Thu Mar 5th, 2015
Do you know whom to call if you or someone you know is experiencing a behavioral health (mental health and substance abuse) crisis? If you or someone you know is overwhelmed with life’s challenges? If you or someone you know needs to talk to a professional late at night or on weekends? If you or someone you know is feeling suicidal or homicidal?
Although it is estimated that 3 in 5 Coloradans are in need of Behavioral Health Care (more than 1.5 million people), less than one third of those actually receive adequate care.
Also, Colorado is consistently among the ten states with the highest suicide rates, with suicide being the 7th leading cause of death in Colorado.
Among youth and young adults, the data is even more dismal, with suicide being the leading cause of death for individuals ages 10-34. Native teens experience the highest rate of suicide in any population group in the United States.
The positive side of the picture: Treatment works!
We just need to figure out how to help people get the treatment they need in a timely and efficient manner. It is time to help people get rid of the stigma of seeking behavioral health treatment and understand that behavioral health is an important to overall health. Just as being physically ill can affect our mood, being depressed or anxious can also affect our physical health and make it difficult for us to take good care of ourselves.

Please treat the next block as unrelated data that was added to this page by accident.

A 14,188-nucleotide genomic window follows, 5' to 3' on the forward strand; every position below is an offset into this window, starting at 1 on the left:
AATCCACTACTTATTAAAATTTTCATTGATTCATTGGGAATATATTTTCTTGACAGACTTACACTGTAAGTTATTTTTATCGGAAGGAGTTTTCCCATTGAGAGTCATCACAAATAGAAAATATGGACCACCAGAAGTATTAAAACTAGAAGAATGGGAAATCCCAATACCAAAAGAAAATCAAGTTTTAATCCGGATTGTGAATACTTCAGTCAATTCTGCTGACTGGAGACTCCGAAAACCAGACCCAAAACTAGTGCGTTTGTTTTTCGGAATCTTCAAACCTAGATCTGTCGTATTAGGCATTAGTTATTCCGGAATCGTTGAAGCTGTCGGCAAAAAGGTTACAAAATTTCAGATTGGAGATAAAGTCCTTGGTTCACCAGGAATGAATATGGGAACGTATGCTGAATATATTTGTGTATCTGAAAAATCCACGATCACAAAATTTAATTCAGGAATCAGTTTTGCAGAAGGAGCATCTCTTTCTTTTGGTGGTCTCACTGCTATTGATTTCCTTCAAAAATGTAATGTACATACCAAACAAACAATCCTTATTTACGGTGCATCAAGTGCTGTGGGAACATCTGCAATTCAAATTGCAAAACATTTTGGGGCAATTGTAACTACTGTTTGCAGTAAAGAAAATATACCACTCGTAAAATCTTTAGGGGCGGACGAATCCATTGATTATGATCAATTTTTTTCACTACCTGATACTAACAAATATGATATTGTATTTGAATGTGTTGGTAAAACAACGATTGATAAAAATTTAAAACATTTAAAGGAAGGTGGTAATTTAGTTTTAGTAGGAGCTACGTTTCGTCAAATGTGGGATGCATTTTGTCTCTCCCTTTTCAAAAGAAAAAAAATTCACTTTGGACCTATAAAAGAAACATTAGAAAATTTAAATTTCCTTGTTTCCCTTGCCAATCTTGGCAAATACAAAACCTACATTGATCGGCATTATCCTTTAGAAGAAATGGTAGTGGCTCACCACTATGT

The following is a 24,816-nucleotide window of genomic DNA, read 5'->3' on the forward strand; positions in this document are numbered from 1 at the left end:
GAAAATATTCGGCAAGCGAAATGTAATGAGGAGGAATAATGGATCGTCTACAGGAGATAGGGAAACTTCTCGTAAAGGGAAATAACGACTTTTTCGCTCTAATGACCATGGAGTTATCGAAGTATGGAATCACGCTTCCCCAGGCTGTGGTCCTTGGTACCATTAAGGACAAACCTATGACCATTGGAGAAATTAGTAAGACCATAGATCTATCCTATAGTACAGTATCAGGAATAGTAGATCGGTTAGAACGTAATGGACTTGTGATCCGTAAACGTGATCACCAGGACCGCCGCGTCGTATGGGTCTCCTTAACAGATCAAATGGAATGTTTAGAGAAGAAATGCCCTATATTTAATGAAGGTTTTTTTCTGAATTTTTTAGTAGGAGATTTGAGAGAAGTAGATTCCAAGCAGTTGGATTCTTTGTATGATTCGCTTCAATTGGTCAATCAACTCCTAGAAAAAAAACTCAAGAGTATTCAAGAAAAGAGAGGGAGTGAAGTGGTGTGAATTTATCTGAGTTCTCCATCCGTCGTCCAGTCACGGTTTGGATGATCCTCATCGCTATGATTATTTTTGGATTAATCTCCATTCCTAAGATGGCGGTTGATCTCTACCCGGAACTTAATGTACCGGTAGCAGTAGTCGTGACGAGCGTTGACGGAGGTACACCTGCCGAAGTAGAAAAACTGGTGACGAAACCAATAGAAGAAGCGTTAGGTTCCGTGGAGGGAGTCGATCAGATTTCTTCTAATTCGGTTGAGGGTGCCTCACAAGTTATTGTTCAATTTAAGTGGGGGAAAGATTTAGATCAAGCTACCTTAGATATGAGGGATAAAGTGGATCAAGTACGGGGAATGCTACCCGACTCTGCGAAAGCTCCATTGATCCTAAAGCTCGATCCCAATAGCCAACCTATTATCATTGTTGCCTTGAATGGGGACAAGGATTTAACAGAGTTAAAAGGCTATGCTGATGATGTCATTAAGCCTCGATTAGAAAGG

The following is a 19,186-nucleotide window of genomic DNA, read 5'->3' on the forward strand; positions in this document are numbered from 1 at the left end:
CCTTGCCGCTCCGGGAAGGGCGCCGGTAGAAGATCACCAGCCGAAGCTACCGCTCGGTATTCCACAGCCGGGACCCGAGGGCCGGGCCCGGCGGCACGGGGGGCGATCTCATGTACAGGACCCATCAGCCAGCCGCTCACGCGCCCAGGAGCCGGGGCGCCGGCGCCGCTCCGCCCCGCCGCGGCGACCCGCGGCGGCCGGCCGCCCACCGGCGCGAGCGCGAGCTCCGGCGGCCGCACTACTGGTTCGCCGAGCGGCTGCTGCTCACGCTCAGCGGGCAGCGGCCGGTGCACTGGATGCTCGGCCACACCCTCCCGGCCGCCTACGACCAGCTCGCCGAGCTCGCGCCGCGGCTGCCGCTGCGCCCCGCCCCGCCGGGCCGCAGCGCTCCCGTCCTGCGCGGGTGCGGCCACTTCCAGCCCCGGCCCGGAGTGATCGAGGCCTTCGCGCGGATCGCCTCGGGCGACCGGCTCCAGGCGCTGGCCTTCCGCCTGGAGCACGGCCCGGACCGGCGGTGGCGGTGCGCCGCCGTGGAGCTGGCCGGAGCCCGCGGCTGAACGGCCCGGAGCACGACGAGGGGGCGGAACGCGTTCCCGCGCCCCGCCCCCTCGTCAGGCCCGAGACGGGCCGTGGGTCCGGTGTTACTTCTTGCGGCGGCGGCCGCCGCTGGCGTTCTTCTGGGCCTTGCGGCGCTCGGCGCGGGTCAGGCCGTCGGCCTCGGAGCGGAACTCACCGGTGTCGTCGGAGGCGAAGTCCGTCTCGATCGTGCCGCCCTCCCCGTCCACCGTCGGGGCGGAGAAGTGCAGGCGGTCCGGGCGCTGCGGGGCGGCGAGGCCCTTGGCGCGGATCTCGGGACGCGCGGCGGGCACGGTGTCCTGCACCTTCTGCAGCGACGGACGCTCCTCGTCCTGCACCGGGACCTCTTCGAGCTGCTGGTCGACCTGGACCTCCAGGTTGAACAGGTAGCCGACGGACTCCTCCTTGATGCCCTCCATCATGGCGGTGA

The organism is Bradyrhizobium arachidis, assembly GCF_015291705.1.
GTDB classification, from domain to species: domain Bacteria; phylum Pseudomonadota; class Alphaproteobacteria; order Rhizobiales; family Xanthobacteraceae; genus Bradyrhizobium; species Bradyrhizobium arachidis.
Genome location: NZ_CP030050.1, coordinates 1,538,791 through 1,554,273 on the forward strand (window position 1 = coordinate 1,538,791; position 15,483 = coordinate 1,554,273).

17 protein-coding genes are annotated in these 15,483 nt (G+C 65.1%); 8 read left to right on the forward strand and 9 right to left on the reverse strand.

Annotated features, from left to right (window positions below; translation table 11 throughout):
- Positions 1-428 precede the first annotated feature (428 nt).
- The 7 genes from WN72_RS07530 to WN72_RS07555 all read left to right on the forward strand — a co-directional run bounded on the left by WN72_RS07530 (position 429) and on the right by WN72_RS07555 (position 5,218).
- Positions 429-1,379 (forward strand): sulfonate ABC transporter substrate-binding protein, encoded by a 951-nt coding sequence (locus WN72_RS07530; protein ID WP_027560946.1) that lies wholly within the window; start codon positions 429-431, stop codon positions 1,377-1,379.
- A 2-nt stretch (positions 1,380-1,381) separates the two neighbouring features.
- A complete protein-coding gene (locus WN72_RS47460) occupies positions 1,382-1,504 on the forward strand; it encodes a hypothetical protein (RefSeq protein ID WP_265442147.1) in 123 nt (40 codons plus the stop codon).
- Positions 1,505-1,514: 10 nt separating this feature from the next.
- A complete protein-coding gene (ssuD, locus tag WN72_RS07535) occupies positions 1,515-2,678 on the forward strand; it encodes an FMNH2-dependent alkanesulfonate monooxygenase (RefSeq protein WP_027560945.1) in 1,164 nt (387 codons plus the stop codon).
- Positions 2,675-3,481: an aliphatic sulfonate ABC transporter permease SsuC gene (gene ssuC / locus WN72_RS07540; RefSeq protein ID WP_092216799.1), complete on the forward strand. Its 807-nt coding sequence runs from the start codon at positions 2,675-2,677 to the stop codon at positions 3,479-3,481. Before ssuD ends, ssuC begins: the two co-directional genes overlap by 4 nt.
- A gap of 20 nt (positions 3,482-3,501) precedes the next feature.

Other good news: There are now more services available for people living in Southwestern Colorado, residents and non-residents – including Ignacio, Bayfield, and the Southern Ute Indian Tribe.
The state of Colorado recently funded four Colorado organizations to revamp the Behavioral Health Crisis Response System with a “No wrong door” approach. These services are in addition to behavioral health services already offered by Southern Ute Health Center, Axis Health System, and other therapists in the community. Components include the following enhanced programming available to all people in Colorado, 24 hours a day, 7 days a week, regardless of ability to pay:
Crisis staff may also connect people with other new programs being funded by the State of Colorado: a crisis stabilization unit, or crisis residential services, all based outside of our local area but available for all residents in Southwest Colorado.
Crisis services can be accessed by calling the 24/7 statewide number (1-844-493-8255) or by calling the local crisis response number at Axis Health System: (970) 247-5245.
For more information about behavioral health and crisis services, you can contact Dr. Mary Trujillo Young at Southern Ute Health Center, 970-563-4581 or Dr. Stephanie Allred at Axis Health System 970-335-2223.